Coal power causes roughly 3,000 deaths per year in Germany

The campaign against coal power continues in Germany. Two new studies come to relatively similar estimates of the number of people who die every year from coal emissions in Germany alone – and one organization says some EU standards are more lax than those in China and the US. Craig Morris wonders whether the various numbers from different studies will convince skeptics.

Coal is relatively cheap, because environmental and health costs are externalized. (Photo by Elsdorf-blog.de, CC BY 3.0)

Coal is relatively cheap only because environmental and health costs are externalized. (Photo by Elsdorf-blog.de, CC BY 3.0)


A few weeks ago, I mentioned some estimates of the health impacts of coal power from Canada, the US, and India. Since then, two German organizations – Greenpeace and the Health and Environment Alliance (HEAL) – have produced studies on the impact of coal power in Germany.

But before we get to the numbers, it is interesting to note that HEAL finds that China and the US now have stricter emissions standards than the EU. For instance, the EU limits on nitrous oxide emissions after 2016 is 200 milligrams per cubic meter, compared to 117 milligrams in China and 100 in the US.

HEAL puts the healthcare cost of coal emissions in Germany at 2.3 to 6.4 billion euros – a rather unfortunately wide range that is unlikely to convince the general public. Furthermore, the estimate for the US in my previous article was $345 billion annually.

Even taking account of the population difference (there are roughly 4 times as many Americans as Germans), adjusting for the difference in healthcare costs (Americans roughly pay twice as much for roughly the same quality of healthcare as Germans), and taking the greatest estimate for Germany, we still end up with coal emissions leading to healthcare costs in the US that are approximately 5 times greater per capita than in Germany – an outcome that does not make sense in light of the German study’s claim that standards on emissions are more lax in Germany than in the US. Take the lower estimate for Germany, and the healthcare costs in the US are even 15 times greater.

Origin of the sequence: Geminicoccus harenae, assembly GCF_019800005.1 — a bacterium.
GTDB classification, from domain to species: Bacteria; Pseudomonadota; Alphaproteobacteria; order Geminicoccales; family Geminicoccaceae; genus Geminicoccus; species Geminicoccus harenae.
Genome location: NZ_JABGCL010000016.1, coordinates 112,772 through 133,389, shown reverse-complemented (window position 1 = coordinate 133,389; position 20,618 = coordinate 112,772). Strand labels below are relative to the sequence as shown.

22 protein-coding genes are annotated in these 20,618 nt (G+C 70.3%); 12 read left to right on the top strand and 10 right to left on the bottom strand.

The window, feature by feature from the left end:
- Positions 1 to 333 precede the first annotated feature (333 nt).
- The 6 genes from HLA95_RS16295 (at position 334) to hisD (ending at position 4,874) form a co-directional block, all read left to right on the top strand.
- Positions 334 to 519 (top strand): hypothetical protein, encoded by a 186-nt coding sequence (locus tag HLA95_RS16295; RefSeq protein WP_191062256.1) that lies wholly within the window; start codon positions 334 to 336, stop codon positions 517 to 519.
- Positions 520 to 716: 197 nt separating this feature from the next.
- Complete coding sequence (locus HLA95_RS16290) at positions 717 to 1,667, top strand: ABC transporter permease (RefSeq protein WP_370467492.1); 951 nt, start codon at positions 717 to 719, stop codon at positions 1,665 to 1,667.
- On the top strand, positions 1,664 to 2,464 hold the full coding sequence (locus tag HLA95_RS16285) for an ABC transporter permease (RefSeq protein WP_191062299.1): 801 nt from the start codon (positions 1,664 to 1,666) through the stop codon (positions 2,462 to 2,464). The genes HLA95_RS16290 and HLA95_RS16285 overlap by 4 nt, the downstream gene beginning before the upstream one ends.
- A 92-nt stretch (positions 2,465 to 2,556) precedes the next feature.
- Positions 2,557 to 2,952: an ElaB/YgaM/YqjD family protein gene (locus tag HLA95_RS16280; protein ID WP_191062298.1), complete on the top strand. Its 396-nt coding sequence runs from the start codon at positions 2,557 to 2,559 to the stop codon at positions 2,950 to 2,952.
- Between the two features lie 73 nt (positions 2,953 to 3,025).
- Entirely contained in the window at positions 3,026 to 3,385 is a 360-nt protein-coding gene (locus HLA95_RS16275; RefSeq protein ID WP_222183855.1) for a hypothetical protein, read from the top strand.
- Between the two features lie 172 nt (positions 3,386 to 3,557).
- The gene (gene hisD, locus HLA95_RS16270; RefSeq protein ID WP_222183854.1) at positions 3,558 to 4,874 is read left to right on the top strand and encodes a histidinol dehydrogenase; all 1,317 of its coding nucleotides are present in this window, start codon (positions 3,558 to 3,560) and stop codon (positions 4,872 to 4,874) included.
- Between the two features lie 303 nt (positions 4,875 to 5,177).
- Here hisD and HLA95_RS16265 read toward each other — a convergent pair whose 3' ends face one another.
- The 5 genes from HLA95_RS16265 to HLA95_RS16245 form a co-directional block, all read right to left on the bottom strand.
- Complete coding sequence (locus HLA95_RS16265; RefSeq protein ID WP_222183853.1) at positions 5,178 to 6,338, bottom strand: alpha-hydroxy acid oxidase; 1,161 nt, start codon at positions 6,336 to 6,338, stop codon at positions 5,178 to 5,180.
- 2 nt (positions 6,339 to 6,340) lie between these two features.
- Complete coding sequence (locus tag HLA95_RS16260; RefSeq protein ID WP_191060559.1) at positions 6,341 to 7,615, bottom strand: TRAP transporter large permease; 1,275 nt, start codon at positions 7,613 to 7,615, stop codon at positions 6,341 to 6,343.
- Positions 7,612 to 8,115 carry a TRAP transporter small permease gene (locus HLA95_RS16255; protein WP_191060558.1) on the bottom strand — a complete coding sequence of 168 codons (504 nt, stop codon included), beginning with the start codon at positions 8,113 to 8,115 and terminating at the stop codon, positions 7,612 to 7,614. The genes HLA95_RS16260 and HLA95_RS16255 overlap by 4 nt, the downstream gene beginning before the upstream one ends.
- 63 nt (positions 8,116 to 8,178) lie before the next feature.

But HEAL’s estimate of the number of deaths in Germany directly attributable to coal power emissions is close to Greenpeace’s. In a study published in English (PDF) just two days before my blog post, Greenpeace found that some 3,100 Germans die prematurely each year because of coal plant emissions. HEAL puts the number at 2,700 in its report, which is only in German (PDF).

Of course, you can never compare different studies with different methodologies, so we have to be a bit tolerant of differences in findings. I draw two conclusions from the discussion. First, we talk about the impact of wind turbines on birds and bats as though wildlife were completely unaffected by coal plant emissions, which wind power offsets; in fact, we need to deduct the small number of birds and bats killed by wind turbines from the much larger number that die from coal plant emissions.

And second, there is a “distributed” (not concerted) campaign among various German organizations against coal power in Germany, probably for the upcoming parliamentary elections this fall. I’m not the only one calling for a coal phaseout.

Craig Morris (@PPchef) is the lead author of German Energy Transition. He directs Petite Planète and writes every workday for Renewables International.

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Craig Morris

Craig Morris (@PPchef) is the lead author of Global Energy Transition. He is co-author of Energy Democracy, the first history of Germany’s Energiewende, and is currently Senior Fellow at the IASS.

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